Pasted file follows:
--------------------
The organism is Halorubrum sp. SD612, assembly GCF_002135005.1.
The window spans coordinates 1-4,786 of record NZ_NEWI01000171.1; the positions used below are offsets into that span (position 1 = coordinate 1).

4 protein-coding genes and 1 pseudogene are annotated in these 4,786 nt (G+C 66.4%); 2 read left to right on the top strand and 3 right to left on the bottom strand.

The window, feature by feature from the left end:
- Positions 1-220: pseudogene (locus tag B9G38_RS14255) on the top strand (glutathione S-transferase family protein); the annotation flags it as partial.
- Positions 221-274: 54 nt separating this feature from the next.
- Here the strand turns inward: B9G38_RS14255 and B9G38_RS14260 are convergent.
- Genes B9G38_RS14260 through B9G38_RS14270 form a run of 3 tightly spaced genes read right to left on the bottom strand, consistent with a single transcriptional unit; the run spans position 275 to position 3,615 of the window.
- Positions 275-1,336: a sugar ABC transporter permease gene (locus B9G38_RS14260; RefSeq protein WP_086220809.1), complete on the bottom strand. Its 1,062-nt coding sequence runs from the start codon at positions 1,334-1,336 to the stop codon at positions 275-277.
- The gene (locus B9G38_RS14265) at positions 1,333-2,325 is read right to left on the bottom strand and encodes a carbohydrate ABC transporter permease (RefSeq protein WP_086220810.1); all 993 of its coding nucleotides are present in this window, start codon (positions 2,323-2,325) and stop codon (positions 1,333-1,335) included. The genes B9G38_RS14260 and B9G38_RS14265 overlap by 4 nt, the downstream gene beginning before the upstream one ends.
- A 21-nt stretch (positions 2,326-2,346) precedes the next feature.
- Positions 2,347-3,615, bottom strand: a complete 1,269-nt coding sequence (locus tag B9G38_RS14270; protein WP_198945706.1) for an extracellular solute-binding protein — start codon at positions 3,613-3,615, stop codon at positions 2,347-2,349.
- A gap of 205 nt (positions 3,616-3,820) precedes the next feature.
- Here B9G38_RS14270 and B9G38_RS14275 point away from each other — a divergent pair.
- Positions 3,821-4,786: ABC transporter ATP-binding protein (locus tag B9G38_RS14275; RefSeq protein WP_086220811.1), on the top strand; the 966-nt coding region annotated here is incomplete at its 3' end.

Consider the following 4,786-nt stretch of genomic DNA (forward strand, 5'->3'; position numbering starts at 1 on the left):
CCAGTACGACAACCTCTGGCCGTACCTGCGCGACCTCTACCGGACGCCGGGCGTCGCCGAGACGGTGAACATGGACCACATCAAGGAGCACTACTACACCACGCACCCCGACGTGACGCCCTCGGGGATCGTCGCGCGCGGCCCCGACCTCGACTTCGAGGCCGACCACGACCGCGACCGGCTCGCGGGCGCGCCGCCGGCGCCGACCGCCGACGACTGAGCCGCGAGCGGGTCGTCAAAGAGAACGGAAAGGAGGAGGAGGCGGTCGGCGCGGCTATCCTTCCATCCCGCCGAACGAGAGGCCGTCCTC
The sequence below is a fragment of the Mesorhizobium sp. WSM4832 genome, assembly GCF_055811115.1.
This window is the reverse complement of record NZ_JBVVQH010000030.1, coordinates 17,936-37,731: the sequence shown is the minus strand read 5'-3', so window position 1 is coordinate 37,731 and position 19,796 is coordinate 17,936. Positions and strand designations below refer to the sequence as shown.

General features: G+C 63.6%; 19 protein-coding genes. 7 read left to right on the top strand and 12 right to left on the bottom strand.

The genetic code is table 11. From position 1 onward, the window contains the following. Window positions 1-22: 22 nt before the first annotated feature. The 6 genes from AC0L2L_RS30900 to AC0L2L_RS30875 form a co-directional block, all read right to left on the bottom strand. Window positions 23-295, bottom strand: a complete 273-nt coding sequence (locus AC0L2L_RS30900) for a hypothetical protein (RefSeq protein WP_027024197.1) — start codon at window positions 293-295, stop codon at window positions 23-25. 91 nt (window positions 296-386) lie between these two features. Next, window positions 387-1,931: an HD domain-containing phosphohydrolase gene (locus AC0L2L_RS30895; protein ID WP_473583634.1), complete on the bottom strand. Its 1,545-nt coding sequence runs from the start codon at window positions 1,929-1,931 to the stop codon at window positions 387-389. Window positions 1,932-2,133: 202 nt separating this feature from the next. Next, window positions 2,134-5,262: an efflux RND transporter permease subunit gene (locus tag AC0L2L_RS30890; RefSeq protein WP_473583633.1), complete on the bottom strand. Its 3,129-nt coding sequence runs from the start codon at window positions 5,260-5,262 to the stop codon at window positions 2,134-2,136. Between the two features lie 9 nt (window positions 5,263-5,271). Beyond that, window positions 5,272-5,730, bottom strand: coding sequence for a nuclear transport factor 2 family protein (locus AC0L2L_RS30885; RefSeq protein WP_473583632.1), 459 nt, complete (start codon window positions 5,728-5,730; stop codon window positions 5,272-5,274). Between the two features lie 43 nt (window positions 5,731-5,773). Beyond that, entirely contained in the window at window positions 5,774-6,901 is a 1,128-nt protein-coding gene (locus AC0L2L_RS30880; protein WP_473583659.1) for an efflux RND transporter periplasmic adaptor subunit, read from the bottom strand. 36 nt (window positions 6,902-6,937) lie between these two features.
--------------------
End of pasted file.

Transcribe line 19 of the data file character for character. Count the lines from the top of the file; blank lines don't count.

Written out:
This window is the reverse complement of record NZ_JBVVQH010000030.1, coordinates 17,936-37,731: the sequence shown is the minus strand read 5'-3', so window position 1 is coordinate 37,731 and position 19,796 is coordinate 17,936. Positions and strand designations below refer to the sequence as shown.